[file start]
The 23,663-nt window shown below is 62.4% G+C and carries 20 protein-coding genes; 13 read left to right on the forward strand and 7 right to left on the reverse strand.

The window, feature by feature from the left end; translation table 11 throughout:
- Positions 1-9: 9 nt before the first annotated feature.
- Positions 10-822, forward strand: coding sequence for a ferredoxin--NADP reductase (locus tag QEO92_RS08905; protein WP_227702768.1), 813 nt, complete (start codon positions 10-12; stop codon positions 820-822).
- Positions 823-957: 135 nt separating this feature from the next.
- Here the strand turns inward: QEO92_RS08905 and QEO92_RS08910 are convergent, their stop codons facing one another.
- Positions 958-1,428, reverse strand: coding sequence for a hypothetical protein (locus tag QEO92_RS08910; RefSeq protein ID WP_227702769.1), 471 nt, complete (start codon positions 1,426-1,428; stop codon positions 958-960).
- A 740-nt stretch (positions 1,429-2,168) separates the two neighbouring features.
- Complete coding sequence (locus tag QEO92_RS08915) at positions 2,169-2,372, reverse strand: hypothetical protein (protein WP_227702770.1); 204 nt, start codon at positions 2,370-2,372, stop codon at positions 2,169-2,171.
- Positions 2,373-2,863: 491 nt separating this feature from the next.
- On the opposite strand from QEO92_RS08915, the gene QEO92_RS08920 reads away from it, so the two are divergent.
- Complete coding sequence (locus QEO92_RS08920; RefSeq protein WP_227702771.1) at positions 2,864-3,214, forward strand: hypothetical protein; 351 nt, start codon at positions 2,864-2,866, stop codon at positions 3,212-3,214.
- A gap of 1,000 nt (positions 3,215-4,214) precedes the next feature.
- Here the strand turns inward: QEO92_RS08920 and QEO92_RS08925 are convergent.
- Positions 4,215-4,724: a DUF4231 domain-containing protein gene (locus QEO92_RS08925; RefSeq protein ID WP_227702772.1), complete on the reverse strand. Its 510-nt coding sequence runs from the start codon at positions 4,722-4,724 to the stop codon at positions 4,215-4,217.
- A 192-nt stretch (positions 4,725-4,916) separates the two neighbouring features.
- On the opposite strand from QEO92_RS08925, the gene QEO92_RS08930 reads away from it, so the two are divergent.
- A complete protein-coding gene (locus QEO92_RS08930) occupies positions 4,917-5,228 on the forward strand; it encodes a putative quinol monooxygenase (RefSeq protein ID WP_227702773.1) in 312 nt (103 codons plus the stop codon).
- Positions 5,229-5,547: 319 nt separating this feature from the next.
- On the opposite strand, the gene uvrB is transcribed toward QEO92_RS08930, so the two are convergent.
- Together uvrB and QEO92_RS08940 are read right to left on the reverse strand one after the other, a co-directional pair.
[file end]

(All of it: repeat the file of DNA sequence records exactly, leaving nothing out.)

The 23,663-nt window shown below is 62.4% G+C and carries 20 protein-coding genes; 13 read left to right on the forward strand and 7 right to left on the reverse strand.

The window, feature by feature from the left end; translation table 11 throughout:
- Positions 1-9: 9 nt before the first annotated feature.
- Positions 10-822, forward strand: coding sequence for a ferredoxin--NADP reductase (locus tag QEO92_RS08905; protein WP_227702768.1), 813 nt, complete (start codon positions 10-12; stop codon positions 820-822).
- Positions 823-957: 135 nt separating this feature from the next.
- Here the strand turns inward: QEO92_RS08905 and QEO92_RS08910 are convergent, their stop codons facing one another.
- Positions 958-1,428, reverse strand: coding sequence for a hypothetical protein (locus tag QEO92_RS08910; RefSeq protein ID WP_227702769.1), 471 nt, complete (start codon positions 1,426-1,428; stop codon positions 958-960).
- A 740-nt stretch (positions 1,429-2,168) separates the two neighbouring features.
- Complete coding sequence (locus tag QEO92_RS08915) at positions 2,169-2,372, reverse strand: hypothetical protein (protein WP_227702770.1); 204 nt, start codon at positions 2,370-2,372, stop codon at positions 2,169-2,171.
- Positions 2,373-2,863: 491 nt separating this feature from the next.
- On the opposite strand from QEO92_RS08915, the gene QEO92_RS08920 reads away from it, so the two are divergent.
- Complete coding sequence (locus QEO92_RS08920; RefSeq protein WP_227702771.1) at positions 2,864-3,214, forward strand: hypothetical protein; 351 nt, start codon at positions 2,864-2,866, stop codon at positions 3,212-3,214.
- A gap of 1,000 nt (positions 3,215-4,214) precedes the next feature.
- Here the strand turns inward: QEO92_RS08920 and QEO92_RS08925 are convergent.
- Positions 4,215-4,724: a DUF4231 domain-containing protein gene (locus QEO92_RS08925; RefSeq protein ID WP_227702772.1), complete on the reverse strand. Its 510-nt coding sequence runs from the start codon at positions 4,722-4,724 to the stop codon at positions 4,215-4,217.
- A 192-nt stretch (positions 4,725-4,916) separates the two neighbouring features.
- On the opposite strand from QEO92_RS08925, the gene QEO92_RS08930 reads away from it, so the two are divergent.
- A complete protein-coding gene (locus QEO92_RS08930) occupies positions 4,917-5,228 on the forward strand; it encodes a putative quinol monooxygenase (RefSeq protein ID WP_227702773.1) in 312 nt (103 codons plus the stop codon).
- Positions 5,229-5,547: 319 nt separating this feature from the next.
- On the opposite strand, the gene uvrB is transcribed toward QEO92_RS08930, so the two are convergent.
- Together uvrB and QEO92_RS08940 are read right to left on the reverse strand one after the other, a co-directional pair.